Human Anatomy & Physiology: Chapter Questions - Blood Flashcards

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updated 11 years ago by Annabelle
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What is the hermatocrit? What is its normal value?

The total volume of erythrocytes within a blood sample, which normally constitute about 45%


List two protective functions of blood.

1.Preventing blood loss. When a blood vessel is damaged, platelets and plasma proteins initiate clot formation, halting blood loss.

2.Preventing infection. Drifting along in blood are antibodies, complement proteins, and white blood cells, all of which help defend the body against foreign invaders such as bacteria and viruses.


Are plasma proteins used as fuel for body cells? Explain your answer.

No, Plasma proteins serve a variety of functions, but they are not taken up by cells to be used as fuels or metabolic nutrients


How many molecules of oxygen can each hemoglobin molecule transport? What part of the hemoglobin binds the oxygen?

A hemoglobin molecule can transport four molecules of oxygen because each iron atom can combine reversibly with one molecule of oxygen


Patients with advanced kidney disease often have anemia. Explain the connection.

Renal dialysis patients whose kidneys have failed produce too little EPO to support normal erythropoiesis.Consequently, they routinely have red blood cell counts less than half that of healthy individuals.


Which WBCs turn into macrophages in tissues? Which other WBC is a voracious phagocyte?

•Monocytes leave the bloodstream and enter the tissues, they differentiate into highly mobile macrophages with prodigious appetites. Macrophages are actively phagocytic, and they are crucial in the body’s defense against viruses,

•Neutrophils are our body’s bacteria slayers, and their numbers increase explosively during acute bacterial infections such as meningitis and appendicitis. Neutrophils are chemically attracted to sites of inflammation and are active phagocytes


Platelets are called "thrombocytes" in other animals. Which term that you've just learned relates to this name? What does this term mean?

Platelet formation is regulated by a hormone called thrombopoietin.


Amos has leukemia. Even though his WBC count is abnormally high, Amos is prone to severe infections, bleeding, and anemia. Explain.

Red bone marrow is spewing out many abnormal WBCs, crowding out the production of normal bone marrow elements. The lack of normal WBCs allows the infections, the lack of platelets fails to stop bleeding, and the lack of erythrocytes is anemia.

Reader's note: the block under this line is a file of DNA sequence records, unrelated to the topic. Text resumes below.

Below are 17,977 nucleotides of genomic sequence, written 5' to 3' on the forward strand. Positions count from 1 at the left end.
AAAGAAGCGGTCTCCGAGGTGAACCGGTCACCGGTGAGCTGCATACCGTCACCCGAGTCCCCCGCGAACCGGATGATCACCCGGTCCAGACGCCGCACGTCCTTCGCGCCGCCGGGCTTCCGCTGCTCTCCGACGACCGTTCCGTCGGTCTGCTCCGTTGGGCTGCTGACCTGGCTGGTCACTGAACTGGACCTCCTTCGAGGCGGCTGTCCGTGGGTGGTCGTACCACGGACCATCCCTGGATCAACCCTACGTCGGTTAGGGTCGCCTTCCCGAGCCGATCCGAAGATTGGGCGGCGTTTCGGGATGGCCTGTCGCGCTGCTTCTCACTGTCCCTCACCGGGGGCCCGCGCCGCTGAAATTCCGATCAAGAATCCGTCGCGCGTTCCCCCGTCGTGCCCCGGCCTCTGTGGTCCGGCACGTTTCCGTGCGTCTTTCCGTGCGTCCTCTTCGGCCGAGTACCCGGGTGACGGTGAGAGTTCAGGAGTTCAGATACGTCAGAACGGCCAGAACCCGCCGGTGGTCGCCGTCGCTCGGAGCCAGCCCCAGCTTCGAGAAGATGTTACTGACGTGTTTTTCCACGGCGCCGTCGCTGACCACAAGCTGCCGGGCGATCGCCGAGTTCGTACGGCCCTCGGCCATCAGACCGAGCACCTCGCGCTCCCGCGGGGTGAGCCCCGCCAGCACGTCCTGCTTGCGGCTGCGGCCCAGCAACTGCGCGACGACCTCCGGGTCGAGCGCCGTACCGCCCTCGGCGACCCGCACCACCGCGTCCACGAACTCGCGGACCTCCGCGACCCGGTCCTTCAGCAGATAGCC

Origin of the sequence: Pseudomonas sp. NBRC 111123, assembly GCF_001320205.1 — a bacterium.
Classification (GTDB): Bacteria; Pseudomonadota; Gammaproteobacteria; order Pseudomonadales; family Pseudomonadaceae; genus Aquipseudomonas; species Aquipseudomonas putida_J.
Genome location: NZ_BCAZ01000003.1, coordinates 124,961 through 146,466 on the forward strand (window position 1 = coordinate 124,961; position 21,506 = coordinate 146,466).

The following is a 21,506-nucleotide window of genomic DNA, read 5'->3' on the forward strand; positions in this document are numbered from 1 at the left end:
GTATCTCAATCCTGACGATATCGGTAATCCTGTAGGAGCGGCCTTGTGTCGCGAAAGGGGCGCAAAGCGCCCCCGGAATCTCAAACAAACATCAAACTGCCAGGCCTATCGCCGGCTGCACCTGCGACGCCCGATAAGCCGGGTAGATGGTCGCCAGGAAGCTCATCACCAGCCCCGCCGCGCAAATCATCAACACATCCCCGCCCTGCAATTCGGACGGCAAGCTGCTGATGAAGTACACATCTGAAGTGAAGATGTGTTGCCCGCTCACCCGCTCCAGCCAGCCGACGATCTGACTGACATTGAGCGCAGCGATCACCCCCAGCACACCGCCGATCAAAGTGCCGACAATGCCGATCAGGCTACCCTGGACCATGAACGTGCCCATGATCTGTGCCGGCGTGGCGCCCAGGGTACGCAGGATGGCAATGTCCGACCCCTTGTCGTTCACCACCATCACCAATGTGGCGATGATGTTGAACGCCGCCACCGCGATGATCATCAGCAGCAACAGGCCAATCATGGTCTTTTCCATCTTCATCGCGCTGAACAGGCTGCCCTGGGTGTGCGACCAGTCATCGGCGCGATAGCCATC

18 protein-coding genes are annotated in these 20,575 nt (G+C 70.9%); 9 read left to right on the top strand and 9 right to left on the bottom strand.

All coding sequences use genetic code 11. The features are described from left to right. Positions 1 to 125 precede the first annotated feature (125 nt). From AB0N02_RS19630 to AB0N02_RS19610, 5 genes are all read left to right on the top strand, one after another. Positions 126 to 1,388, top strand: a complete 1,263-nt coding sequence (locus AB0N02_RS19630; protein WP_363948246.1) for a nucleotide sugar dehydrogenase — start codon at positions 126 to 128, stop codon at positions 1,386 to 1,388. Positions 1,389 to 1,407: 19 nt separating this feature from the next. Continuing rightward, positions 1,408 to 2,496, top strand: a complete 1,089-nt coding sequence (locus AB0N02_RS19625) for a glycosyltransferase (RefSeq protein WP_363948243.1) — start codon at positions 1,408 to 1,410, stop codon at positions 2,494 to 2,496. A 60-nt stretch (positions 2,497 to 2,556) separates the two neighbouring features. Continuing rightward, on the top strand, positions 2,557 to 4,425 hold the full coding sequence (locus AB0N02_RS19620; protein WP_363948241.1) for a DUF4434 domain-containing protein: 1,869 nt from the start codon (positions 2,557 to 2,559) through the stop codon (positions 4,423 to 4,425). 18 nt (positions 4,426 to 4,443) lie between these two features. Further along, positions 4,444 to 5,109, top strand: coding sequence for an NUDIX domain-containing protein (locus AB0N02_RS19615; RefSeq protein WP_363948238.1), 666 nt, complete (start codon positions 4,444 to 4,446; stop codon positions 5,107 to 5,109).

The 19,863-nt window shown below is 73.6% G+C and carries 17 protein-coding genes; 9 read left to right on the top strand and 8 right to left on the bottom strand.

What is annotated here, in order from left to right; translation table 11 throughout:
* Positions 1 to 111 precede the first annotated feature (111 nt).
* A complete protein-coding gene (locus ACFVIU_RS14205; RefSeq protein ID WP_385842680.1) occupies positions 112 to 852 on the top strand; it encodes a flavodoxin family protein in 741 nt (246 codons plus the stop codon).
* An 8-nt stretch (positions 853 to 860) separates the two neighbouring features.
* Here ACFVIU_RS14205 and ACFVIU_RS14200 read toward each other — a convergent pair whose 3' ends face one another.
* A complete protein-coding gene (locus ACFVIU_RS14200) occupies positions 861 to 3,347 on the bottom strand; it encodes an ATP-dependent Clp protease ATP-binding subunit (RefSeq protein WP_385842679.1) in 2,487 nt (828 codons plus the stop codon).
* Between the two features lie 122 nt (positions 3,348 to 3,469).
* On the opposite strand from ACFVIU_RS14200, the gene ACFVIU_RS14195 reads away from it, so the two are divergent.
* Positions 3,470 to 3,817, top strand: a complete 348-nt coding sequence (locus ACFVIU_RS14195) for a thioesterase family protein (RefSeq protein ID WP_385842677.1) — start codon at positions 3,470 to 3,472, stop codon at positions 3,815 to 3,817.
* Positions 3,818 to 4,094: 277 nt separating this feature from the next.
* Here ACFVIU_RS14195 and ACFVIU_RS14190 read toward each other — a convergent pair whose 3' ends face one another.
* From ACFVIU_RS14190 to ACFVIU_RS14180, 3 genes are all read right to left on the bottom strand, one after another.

What are the 3 steps of hemostasis?

1.vascular spasm - In the first step of blood vessel repair, the damaged blood vessels respond to injury by constricting (vasoconstriction), triggers include direct injury to vascular smooth muscle, chemicals released by endothelial cells and platelets, and reflexes initiated by local pain receptors.

2.Platelet Plug Formation - the second step of blood vessel repair, platelets play a key role in hemostasis by aggregating (sticking together), forming a plug that temporarily seals the break in the vessel wall

3.Coagulation - The third step in blood vessel repair, blood clotting, reinforces the platelet plug with fibrin threads that act as a “molecular glue” for the aggregated platelets


What is the key difference between fibrinogen and fibrin? Between prothrombin and thrombin? between most factors before and after they are activated?

•The difference between fibrinogen and fibrin is fibrinogen is water soluble, fibrin is not

•Prothrombin is an inactive precursor, thrombin acts as an enzyme

•Most clotting factors are inactive in blood before activation and become enzymes upon activation.


Which bleeding disorder results from not having enough platelets? from the absence of clotting factor VIII?

Thrombocytopenia results from not having enough platelets

Hemophilia A results from the absence of clotting factor VIII


Nigel is told that he has type B blood. Which ABO antibodies does he have in his plasma? Which agglutinogens are on his RBCs? Could he donate blood to an AB recipient? Could he receive blood from an AB donor?

He has anti-A antibodies in his blood, type B agglutinogens on his RBCs, he can donate blood to an AB recipient

He should not receive blood from an AB donor because his anti-A antibodies will cause a transfusion reaction


Emily is brought to the ER with a fever, headache, and stiff neck. You suspect bacterial meningitis. Would you expect to see an elevated neutrophil count in a differential WBC count? Explain.

Yes because neutrophils are a major body defense against bacteria


How is hemoglobin F different from adult hemoglobin?

Hemoglobin F has a higher binding strength for oxygen